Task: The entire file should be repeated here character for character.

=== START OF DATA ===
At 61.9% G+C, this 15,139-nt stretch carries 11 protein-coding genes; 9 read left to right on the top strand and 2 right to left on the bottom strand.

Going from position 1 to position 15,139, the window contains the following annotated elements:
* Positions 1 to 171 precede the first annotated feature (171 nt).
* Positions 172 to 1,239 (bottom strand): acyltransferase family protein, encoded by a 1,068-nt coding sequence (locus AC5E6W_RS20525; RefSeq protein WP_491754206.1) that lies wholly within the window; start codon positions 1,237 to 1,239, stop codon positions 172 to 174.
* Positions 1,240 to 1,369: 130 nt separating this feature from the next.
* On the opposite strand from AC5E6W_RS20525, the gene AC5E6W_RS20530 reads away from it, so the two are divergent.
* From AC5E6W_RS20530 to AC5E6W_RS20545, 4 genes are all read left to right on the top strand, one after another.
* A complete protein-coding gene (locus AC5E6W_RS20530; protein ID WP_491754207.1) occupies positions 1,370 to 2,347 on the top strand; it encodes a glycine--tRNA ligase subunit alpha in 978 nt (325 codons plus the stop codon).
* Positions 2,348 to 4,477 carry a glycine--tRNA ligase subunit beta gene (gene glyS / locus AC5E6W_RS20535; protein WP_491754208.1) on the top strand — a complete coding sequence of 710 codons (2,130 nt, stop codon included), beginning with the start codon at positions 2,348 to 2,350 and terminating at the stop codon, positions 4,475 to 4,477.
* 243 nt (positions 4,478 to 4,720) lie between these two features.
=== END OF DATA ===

At 61.9% G+C, this 15,139-nt stretch carries 11 protein-coding genes; 9 read left to right on the top strand and 2 right to left on the bottom strand.

Going from position 1 to position 15,139, the window contains the following annotated elements:
* Positions 1 to 171 precede the first annotated feature (171 nt).
* Positions 172 to 1,239 (bottom strand): acyltransferase family protein, encoded by a 1,068-nt coding sequence (locus AC5E6W_RS20525; RefSeq protein WP_491754206.1) that lies wholly within the window; start codon positions 1,237 to 1,239, stop codon positions 172 to 174.
* Positions 1,240 to 1,369: 130 nt separating this feature from the next.
* On the opposite strand from AC5E6W_RS20525, the gene AC5E6W_RS20530 reads away from it, so the two are divergent.
* From AC5E6W_RS20530 to AC5E6W_RS20545, 4 genes are all read left to right on the top strand, one after another.
* A complete protein-coding gene (locus AC5E6W_RS20530; protein ID WP_491754207.1) occupies positions 1,370 to 2,347 on the top strand; it encodes a glycine--tRNA ligase subunit alpha in 978 nt (325 codons plus the stop codon).
* Positions 2,348 to 4,477 carry a glycine--tRNA ligase subunit beta gene (gene glyS / locus AC5E6W_RS20535; protein WP_491754208.1) on the top strand — a complete coding sequence of 710 codons (2,130 nt, stop codon included), beginning with the start codon at positions 2,348 to 2,350 and terminating at the stop codon, positions 4,475 to 4,477.
* 243 nt (positions 4,478 to 4,720) lie between these two features.